Watch rare footage of Big L and Big Pun freestyling
(Credit: Columbia)

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Watch rare footage of Big L and Big Pun freestyling

There is a never-ending debate concerning the best rapper of all time in hip-hop. Certain MCs are bound to be mentioned if artists and prominent music industry figures are asked to name their favourite MCs. Whether Jay-Z, Nas, 2pac or Biggie, there are specific names that one can’t omit. However, Big L is one lyricist who only rarely recieves that honourable shoutout. Akin to so many iconic legends, Big L had an unfortunately brief time in the limelight. Still, he was undoubtedly a part of the wave of MCs that began taking over New York as the 1990s ended.

The early ’90s saw acts such as Nas, the Wu-Tang Clan and EPDM run riot in New York City with their hardcore hip-hop sound. However, by the decade’s end, crews such as Roc-A-Fella, the Terror Squad and Mobb Deep were taking over, and Big L was right in the mix. Formerly a part of the Diggin’ In The Crates crew, Big L was an associate of Fat Joe. Still, following the dissipation of Diggin’ In The Crates, the rapper (José Cartagena) turned his attention to the Bronx.

After the crew disbanded, the rapper (real name Lamont Cole) formed his own Harlem-based crew, Children Of The Corn (COC) alongside his younger protégés, Killa Cam (Cam’Ron), Murda Mase (Ma$e), Bloodshed and McGruff. Throughout 1994, Coleman released solo singles for his debut album, including promotional single ‘Clinic’, as well as ‘Put It On’ and ‘No Endz, No Skinz’. In 1995, the Harlem musician released his first-ever project,  Lifestylez Ov Da Poor & Dangerous.

Big L continued to grow his New York fanbase, and Big Pun would rise later. Pun (real name Christopher Rios) was raised in the New York borough of The Bronx during the 1990s in proximity to the Castle Hill Houses, a housing project in the southern region of the borough. According to Fat Joe, who discovered Rios, he was a well-known kid in both the Soundview and Castle Hill areas. Still, few people knew him as a rapper, merely an overweight kid from the block.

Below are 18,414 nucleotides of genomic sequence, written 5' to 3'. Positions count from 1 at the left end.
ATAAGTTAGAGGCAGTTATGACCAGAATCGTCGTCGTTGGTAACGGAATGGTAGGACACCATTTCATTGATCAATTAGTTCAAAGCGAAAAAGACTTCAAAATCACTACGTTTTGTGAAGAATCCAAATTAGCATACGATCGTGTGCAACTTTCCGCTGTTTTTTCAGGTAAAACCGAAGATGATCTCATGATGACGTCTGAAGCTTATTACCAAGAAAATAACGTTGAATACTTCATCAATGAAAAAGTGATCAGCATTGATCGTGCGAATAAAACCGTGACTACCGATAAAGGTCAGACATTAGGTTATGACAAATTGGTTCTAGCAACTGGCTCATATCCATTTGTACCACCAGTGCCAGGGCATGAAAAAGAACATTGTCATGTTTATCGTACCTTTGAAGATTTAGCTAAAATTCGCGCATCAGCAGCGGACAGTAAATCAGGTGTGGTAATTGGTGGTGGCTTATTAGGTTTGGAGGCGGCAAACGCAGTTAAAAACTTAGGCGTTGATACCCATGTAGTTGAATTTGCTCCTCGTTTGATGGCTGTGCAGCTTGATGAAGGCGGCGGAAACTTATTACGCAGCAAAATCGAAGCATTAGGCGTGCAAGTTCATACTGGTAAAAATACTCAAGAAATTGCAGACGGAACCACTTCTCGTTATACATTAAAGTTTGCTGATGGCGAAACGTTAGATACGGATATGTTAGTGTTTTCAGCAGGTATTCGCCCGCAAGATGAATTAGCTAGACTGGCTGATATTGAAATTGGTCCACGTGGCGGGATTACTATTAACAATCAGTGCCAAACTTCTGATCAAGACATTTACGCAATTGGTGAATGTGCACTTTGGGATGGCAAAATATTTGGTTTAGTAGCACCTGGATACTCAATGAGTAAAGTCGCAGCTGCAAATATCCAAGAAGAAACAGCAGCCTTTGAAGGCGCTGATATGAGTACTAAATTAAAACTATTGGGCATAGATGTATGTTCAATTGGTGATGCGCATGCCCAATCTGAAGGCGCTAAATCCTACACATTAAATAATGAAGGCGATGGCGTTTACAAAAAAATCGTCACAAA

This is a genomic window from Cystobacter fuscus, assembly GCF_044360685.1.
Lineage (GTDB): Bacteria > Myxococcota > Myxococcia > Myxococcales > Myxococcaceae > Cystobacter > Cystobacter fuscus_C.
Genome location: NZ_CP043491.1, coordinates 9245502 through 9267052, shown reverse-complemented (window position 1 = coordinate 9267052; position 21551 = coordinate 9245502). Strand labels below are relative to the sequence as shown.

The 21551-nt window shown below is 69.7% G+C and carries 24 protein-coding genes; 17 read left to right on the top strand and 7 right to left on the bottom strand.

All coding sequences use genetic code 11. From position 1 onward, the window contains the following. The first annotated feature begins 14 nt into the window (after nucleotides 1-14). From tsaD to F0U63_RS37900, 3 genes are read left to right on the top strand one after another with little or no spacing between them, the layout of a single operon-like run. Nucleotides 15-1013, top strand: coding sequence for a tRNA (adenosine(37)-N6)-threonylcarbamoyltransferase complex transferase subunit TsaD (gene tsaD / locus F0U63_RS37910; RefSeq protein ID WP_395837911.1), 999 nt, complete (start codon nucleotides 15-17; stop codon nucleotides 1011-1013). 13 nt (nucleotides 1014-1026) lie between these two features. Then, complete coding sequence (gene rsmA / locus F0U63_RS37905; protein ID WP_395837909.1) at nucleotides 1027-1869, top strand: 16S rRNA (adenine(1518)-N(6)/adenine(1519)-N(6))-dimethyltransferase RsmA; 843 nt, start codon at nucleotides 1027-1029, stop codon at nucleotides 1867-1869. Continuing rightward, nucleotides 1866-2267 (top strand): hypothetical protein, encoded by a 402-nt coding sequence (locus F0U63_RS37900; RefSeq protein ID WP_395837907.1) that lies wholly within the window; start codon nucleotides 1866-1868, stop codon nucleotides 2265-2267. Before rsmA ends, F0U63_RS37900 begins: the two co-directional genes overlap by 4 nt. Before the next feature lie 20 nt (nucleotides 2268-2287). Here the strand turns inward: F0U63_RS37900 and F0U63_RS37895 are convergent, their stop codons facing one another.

Cartagena was indisputably the first Latin rapper to fully penetrate the hip-hop mainstream and, as such, was a big deal to many in the Bronx (the epicentre of New York’s Puerto Rican and Dominican population). With their shared Puerto Rican heritage, with his neighbourhood friends, after successfully finding Fat Joe, Rios decided to wait for the rapper outside one of the Bronx’s many bodegas. When Cartagena left the Bodega, he unexpectedly saw Pun (who he did not know personally) who audaciously asked him if he could perform a quick freestyle. Following this de facto audition, as the head of a new crew who was looking for local talent, Joe made Pun the face of the Terror Squad.

Achieving vast amounts of critical acclaim for his lyricism, Big Pun would end up signing with Loud Records in 1997 and released his debut album, Capital Punishment, the following year. The project debuted at number five on the Billboard 200 and was certified as platinum by the RIAA. However, both Big Pun and Big L would have unfortunate demises. In 1999, Coleman was shot nine times in a drive-by shooting in Harlem. The injuries would prove to be fatal. The following year, Rios would pass as a result of an obesity-related cardiac arrest. The two MCs are legends in their own right and in 1998 before their deaths, the two rappers (alongside Charlie Hustle) freestyled together in a New York recording studio. You can view the rare footage in the video below.